Good news, married and soon-to-be-married folk! Wedded bliss can lead to better mental and physical health, a longer life, and more friends — but only if the union is a “loving and supportive” one. Researchers found that happily married people were more likely to eat healthier and have fuller social lives, likely because a supportive partnership encourages healthier habits and widens a person’s social circle. However, according to the researcher who reviewed major studies on the subject in seven European countries, an unhappy marriage is worse for a person’s mental health than not being in a relationship at all. In other words, there are worse things than being alone. [Daily Mail U.K.] Keep reading »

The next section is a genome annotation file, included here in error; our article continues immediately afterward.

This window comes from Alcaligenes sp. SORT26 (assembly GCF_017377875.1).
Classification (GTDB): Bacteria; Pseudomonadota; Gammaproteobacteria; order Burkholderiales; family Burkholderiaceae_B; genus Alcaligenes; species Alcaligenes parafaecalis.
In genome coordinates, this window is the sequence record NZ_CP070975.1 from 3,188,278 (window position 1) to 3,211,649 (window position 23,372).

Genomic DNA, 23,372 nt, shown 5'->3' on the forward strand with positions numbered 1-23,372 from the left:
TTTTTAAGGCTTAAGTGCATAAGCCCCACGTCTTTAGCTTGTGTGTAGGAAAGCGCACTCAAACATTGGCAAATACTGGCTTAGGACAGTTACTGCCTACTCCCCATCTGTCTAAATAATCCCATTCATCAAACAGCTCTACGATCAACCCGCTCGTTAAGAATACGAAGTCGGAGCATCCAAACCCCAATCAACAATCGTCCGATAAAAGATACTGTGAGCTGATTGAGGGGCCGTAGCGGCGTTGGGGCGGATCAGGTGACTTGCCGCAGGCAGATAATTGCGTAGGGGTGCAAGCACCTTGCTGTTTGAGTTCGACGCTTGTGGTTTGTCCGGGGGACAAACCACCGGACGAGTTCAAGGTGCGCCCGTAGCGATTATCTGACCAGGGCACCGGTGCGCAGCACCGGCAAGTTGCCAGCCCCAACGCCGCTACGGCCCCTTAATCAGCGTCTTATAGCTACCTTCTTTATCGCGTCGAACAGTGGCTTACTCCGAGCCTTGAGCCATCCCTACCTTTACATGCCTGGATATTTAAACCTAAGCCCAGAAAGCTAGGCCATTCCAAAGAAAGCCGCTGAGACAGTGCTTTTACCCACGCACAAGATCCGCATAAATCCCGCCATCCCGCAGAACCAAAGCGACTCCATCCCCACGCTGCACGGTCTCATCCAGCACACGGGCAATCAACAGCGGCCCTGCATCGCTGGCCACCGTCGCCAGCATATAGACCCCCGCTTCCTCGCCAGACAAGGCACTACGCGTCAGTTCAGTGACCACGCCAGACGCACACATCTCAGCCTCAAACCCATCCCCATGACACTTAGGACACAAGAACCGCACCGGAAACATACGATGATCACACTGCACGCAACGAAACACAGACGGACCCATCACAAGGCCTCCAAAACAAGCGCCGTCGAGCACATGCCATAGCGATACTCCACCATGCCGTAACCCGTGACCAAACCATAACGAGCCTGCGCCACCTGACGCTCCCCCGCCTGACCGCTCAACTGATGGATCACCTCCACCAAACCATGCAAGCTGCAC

Having an abortion does not trigger mental health problems, according to a Danish study of 365,550 teen girls and women who had an abortion or a baby between 1995 and 2007. In fact, what makes a woman most at risk for mental health problems is having a baby, the study published in The New England Journal of Medicine found. None of the women studied had a prior history of psychiatric hospitalization.
Sorry to burst your bubble, anti-abortion extremists. Keep reading »
We’ve written a lot about sexual assault on The Frisky this week, from the death threats faced by Wikileaks founder Julian Assange’s alleged victims and the weatherwoman who filed a false report, to the “Congratulations, you’ve been bad touched!” greeting card on Etsy.com and blogger Andrea Grimes’ incredibly thought-provoking essay, “Who Will Rape Me?” Heavy stuff in the days before Christmas, to be sure.